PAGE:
Armenia's Fallen Hero Tries To Recover in Second Term
Ter-Petrossian, who once defied Moscow, barely won reelection
There is a poster left over from last month's presidential elections here that still adorns the windows of some shops whose owners are especially keen to display their support for Armenia's government.
It shows President Levon Ter-Petrossian pensive but purposeful, his head bowed by the burdens of office, but nonetheless striding in a determined manner toward his goal.
The image is an unusual departure from standard electoral propaganda pictures, which more frequently offer a full-face, straight-ahead stare from a candidate. But one disgruntled Armenian voter had an explanation for the photograph: "He doesn't dare look us in the eye."
For the elections are over, and Mr. Ter-Petrossian is still president because he rigged the vote, according to foreign diplomats and international poll monitors. And that, they say, is disappointing in a man who once enjoyed heroic status as a courageous democrat who defied the Soviet power to lead Armenia to independence.
Five years after he was elected as modern Armenia's first president, Ter-Petrossian's reputation is badly tarnished both at home and abroad. But the democrat-turned-autocrat will concentrate on winning back public approval during his second term, his aides say.
Certainly his first term has not been an easy one. He led his country to victory on the ground against neighboring Azerbaijan, winning control over the predominantly Armenian enclave of Nagorno-Karabakh after six years of fighting. Hemmed in by enemies, he has securely anchored Armenia's place as a sovereign nation in the world community. And he has steered the economy through free market reforms to the first stirrings of recovery after several years of depression.
But even with these significant past achievements, Ter-Petrossian has clearly lost the overwhelming popular affection and support that swept him to victory at the last presidential elections in 1991, when he took 86 percent of the vote.
By the narrowest of margins
On Sept. 22, even by the disputed official count, he barely scraped to a first-round victory with 51.8 per cent.
His critics say that the president simply took the people's support for granted. Until compelled to do so by the election campaign, Ter-Petrossian rarely travelled outside Yerevan, the capital of his mountainous country. In fact, he hardly even appeared on television to explain to an increasingly restless electorate what he was doing.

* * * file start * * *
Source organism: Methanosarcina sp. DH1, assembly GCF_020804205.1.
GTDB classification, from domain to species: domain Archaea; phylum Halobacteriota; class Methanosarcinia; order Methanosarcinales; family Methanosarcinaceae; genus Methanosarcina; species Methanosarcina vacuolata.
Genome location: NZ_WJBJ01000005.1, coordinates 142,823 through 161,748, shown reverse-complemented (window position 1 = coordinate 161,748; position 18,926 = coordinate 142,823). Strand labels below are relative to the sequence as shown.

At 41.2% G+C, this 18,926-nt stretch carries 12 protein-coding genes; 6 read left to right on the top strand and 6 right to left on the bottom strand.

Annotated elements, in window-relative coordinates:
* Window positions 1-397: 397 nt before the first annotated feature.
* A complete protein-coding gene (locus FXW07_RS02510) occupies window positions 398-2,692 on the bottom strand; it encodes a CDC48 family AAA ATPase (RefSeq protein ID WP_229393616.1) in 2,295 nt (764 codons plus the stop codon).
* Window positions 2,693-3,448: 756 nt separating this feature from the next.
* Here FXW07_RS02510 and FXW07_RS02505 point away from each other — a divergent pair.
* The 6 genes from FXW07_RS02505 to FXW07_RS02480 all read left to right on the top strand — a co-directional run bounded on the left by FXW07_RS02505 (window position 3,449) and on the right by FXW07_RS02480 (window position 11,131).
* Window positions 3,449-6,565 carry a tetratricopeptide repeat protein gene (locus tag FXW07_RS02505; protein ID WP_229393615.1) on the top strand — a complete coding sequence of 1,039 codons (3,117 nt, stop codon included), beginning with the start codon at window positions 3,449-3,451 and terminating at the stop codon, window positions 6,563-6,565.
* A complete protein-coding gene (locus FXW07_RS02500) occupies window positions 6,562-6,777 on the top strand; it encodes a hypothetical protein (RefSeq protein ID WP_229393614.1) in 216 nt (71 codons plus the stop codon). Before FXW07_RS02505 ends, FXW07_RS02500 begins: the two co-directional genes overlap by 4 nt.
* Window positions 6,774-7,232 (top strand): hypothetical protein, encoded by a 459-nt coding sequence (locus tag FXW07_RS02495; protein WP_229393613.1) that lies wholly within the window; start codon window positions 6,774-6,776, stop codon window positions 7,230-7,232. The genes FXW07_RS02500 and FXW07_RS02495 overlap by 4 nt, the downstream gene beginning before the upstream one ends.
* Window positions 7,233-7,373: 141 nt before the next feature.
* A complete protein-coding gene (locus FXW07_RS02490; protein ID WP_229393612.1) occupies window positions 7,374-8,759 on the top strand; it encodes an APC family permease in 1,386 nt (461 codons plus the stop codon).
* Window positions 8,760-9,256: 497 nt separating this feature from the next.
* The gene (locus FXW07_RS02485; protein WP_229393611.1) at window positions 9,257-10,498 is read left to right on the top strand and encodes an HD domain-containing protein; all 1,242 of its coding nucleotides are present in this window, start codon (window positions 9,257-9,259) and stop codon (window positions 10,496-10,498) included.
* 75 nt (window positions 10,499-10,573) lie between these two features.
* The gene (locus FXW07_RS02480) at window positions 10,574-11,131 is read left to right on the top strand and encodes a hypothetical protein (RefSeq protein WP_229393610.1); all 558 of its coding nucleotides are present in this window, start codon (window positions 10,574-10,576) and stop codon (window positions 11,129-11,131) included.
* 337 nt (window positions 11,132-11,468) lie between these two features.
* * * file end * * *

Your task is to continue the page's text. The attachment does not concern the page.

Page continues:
This aloofness is a far cry from the early days of Armenia's struggle against Moscow, when Ter-Petrossian became the voice of independence from the Soviet Union, the man whose slow, modulated speaking style could hold the attention of crowds hundreds of thousands strong.
An obscure linguist who had worked for years as a specialist in Oriental languages at a library of rare manuscripts in Yerevan, Ter-Petrossian captured Armenia's and the world's imagination in the late 1980s and early 1990s, as he moved to the forefront of his tiny nation's struggle against the Soviet Goliath. A six- month spell in a Moscow jail for his activities only enhanced his image.
But since winning independence and the presidency, Ter-Petrossian has surrounded himself with an ever-narrower group of advisers and senior ministers. Many Armenians, reluctant to blame Ter-Petrossian, attribute the country's ills to his cronies.
Regardless, Ter-Petrossian has presided over parliamentary elections last year that were widely denounced as unfair, banned one of the most influential opposition parties by decree, and now locked up his political rivals in the wake of violent protests against the election count
The result is an atmosphere so tense that it is hard to find anybody in Yerevan prepared to express an opinion about Ter-Petrossian unless their anonymity is guaranteed.
Autocrat, or democrat with a vision?
The president himself rarely grants interviews to defend himself against charges of autocracy. But aides and supporters say he is a serious-minded man who takes no decision lightly, and for whom Armenia's national security and stability are of paramount concern.
The problem, some who know him well suggest, is that he has cloaked partisan political assaults on the opposition in the guise of national security interests.
His detractors complain that as Ter-Petrossian pursues his vision of Armenia as a regional Switzerland, a thriving and open hub for trade and transport between Asia and Europe, he has grown increasingly intolerant of anybody standing in his way.
"The country only stands to gain from a new and improved Ter-Petrossian who can show that he can take stock of his mistakes and be the president of a nation, not just a government or a political force," says former Foreign Minister Raffi Hovannisian, head of an independent think tank here.
Whether Ter-Petrossian feels the need to restore his democratic credentials, and whether he can find way to do so, has yet to be seen.
In the meantime, says one prominent political figure who asked not to be identified, "He didn't want to lose his position, OK. But the way it happened, he didn't win. He lost."